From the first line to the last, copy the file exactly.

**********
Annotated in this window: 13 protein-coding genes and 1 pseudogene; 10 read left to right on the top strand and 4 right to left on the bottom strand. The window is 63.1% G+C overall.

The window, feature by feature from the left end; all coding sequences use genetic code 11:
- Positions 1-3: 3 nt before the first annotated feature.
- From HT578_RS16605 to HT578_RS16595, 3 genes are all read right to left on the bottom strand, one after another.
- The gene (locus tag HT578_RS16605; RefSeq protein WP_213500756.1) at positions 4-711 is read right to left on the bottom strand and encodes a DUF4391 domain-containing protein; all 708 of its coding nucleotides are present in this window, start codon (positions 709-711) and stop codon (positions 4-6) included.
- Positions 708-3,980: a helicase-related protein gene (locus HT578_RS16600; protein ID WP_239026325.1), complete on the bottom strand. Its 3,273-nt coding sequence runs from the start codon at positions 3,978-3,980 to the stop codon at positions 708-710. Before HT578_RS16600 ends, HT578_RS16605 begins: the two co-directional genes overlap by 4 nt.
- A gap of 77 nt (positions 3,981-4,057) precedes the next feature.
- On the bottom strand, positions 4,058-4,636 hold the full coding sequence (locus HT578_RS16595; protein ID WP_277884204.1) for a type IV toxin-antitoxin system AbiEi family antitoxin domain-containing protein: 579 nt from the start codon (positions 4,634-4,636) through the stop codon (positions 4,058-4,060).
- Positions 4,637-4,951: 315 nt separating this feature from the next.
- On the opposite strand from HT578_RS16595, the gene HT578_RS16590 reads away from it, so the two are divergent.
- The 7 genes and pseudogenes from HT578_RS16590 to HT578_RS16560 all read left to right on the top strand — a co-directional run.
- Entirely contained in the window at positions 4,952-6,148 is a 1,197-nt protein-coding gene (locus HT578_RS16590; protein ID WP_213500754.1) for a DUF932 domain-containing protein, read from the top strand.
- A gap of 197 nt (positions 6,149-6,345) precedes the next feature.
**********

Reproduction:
Annotated in this window: 13 protein-coding genes and 1 pseudogene; 10 read left to right on the top strand and 4 right to left on the bottom strand. The window is 63.1% G+C overall.

The window, feature by feature from the left end; all coding sequences use genetic code 11:
- Positions 1-3: 3 nt before the first annotated feature.
- From HT578_RS16605 to HT578_RS16595, 3 genes are all read right to left on the bottom strand, one after another.
- The gene (locus tag HT578_RS16605; RefSeq protein WP_213500756.1) at positions 4-711 is read right to left on the bottom strand and encodes a DUF4391 domain-containing protein; all 708 of its coding nucleotides are present in this window, start codon (positions 709-711) and stop codon (positions 4-6) included.
- Positions 708-3,980: a helicase-related protein gene (locus HT578_RS16600; protein ID WP_239026325.1), complete on the bottom strand. Its 3,273-nt coding sequence runs from the start codon at positions 3,978-3,980 to the stop codon at positions 708-710. Before HT578_RS16600 ends, HT578_RS16605 begins: the two co-directional genes overlap by 4 nt.
- A gap of 77 nt (positions 3,981-4,057) precedes the next feature.
- On the bottom strand, positions 4,058-4,636 hold the full coding sequence (locus HT578_RS16595; protein ID WP_277884204.1) for a type IV toxin-antitoxin system AbiEi family antitoxin domain-containing protein: 579 nt from the start codon (positions 4,634-4,636) through the stop codon (positions 4,058-4,060).
- Positions 4,637-4,951: 315 nt separating this feature from the next.
- On the opposite strand from HT578_RS16595, the gene HT578_RS16590 reads away from it, so the two are divergent.
- The 7 genes and pseudogenes from HT578_RS16590 to HT578_RS16560 all read left to right on the top strand — a co-directional run.
- Entirely contained in the window at positions 4,952-6,148 is a 1,197-nt protein-coding gene (locus HT578_RS16590; protein ID WP_213500754.1) for a DUF932 domain-containing protein, read from the top strand.
- A gap of 197 nt (positions 6,149-6,345) precedes the next feature.